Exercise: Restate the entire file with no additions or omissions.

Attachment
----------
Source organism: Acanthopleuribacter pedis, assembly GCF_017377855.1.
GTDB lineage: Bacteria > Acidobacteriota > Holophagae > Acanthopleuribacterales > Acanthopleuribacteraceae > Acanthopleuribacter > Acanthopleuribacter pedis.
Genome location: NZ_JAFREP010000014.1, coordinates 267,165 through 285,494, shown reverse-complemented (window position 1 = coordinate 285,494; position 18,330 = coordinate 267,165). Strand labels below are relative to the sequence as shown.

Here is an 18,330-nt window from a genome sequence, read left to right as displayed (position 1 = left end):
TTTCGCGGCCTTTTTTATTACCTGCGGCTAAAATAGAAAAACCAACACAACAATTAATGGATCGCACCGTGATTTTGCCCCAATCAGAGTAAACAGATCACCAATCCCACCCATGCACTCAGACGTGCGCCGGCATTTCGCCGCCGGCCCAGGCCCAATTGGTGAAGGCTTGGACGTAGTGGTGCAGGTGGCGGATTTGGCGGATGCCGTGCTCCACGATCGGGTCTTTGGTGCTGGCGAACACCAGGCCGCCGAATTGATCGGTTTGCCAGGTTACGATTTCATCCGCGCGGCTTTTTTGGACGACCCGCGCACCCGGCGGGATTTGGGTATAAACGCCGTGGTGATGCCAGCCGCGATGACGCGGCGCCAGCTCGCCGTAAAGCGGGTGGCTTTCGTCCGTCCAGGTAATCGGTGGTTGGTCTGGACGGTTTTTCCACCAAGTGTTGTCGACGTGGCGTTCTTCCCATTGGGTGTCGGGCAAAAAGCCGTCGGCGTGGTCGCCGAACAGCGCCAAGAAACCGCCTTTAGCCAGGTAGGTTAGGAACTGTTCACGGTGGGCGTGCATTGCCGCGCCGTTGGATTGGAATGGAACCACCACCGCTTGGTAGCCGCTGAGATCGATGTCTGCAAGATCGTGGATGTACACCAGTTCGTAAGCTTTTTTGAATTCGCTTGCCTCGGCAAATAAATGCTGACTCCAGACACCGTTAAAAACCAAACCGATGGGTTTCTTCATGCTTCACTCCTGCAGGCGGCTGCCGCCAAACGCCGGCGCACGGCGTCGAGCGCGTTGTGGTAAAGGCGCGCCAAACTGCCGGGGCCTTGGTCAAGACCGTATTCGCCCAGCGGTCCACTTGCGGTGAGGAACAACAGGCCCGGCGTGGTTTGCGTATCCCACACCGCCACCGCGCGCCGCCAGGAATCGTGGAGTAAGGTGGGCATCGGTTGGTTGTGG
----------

Source organism: Acanthopleuribacter pedis, assembly GCF_017377855.1.
GTDB lineage: Bacteria > Acidobacteriota > Holophagae > Acanthopleuribacterales > Acanthopleuribacteraceae > Acanthopleuribacter > Acanthopleuribacter pedis.
Genome location: NZ_JAFREP010000014.1, coordinates 267,165 through 285,494, shown reverse-complemented (window position 1 = coordinate 285,494; position 18,330 = coordinate 267,165). Strand labels below are relative to the sequence as shown.

Here is an 18,330-nt window from a genome sequence, read left to right as displayed (position 1 = left end):
TTTCGCGGCCTTTTTTATTACCTGCGGCTAAAATAGAAAAACCAACACAACAATTAATGGATCGCACCGTGATTTTGCCCCAATCAGAGTAAACAGATCACCAATCCCACCCATGCACTCAGACGTGCGCCGGCATTTCGCCGCCGGCCCAGGCCCAATTGGTGAAGGCTTGGACGTAGTGGTGCAGGTGGCGGATTTGGCGGATGCCGTGCTCCACGATCGGGTCTTTGGTGCTGGCGAACACCAGGCCGCCGAATTGATCGGTTTGCCAGGTTACGATTTCATCCGCGCGGCTTTTTTGGACGACCCGCGCACCCGGCGGGATTTGGGTATAAACGCCGTGGTGATGCCAGCCGCGATGACGCGGCGCCAGCTCGCCGTAAAGCGGGTGGCTTTCGTCCGTCCAGGTAATCGGTGGTTGGTCTGGACGGTTTTTCCACCAAGTGTTGTCGACGTGGCGTTCTTCCCATTGGGTGTCGGGCAAAAAGCCGTCGGCGTGGTCGCCGAACAGCGCCAAGAAACCGCCTTTAGCCAGGTAGGTTAGGAACTGTTCACGGTGGGCGTGCATTGCCGCGCCGTTGGATTGGAATGGAACCACCACCGCTTGGTAGCCGCTGAGATCGATGTCTGCAAGATCGTGGATGTACACCAGTTCGTAAGCTTTTTTGAATTCGCTTGCCTCGGCAAATAAATGCTGACTCCAGACACCGTTAAAAACCAAACCGATGGGTTTCTTCATGCTTCACTCCTGCAGGCGGCTGCCGCCAAACGCCGGCGCACGGCGTCGAGCGCGTTGTGGTAAAGGCGCGCCAAACTGCCGGGGCCTTGGTCAAGACCGTATTCGCCCAGCGGTCCACTTGCGGTGAGGAACAACAGGCCCGGCGTGGTTTGCGTATCCCACACCGCCACCGCGCGCCGCCAGGAATCGTGGAGTAAGGTGGGCATCGGTTGGTTGTGG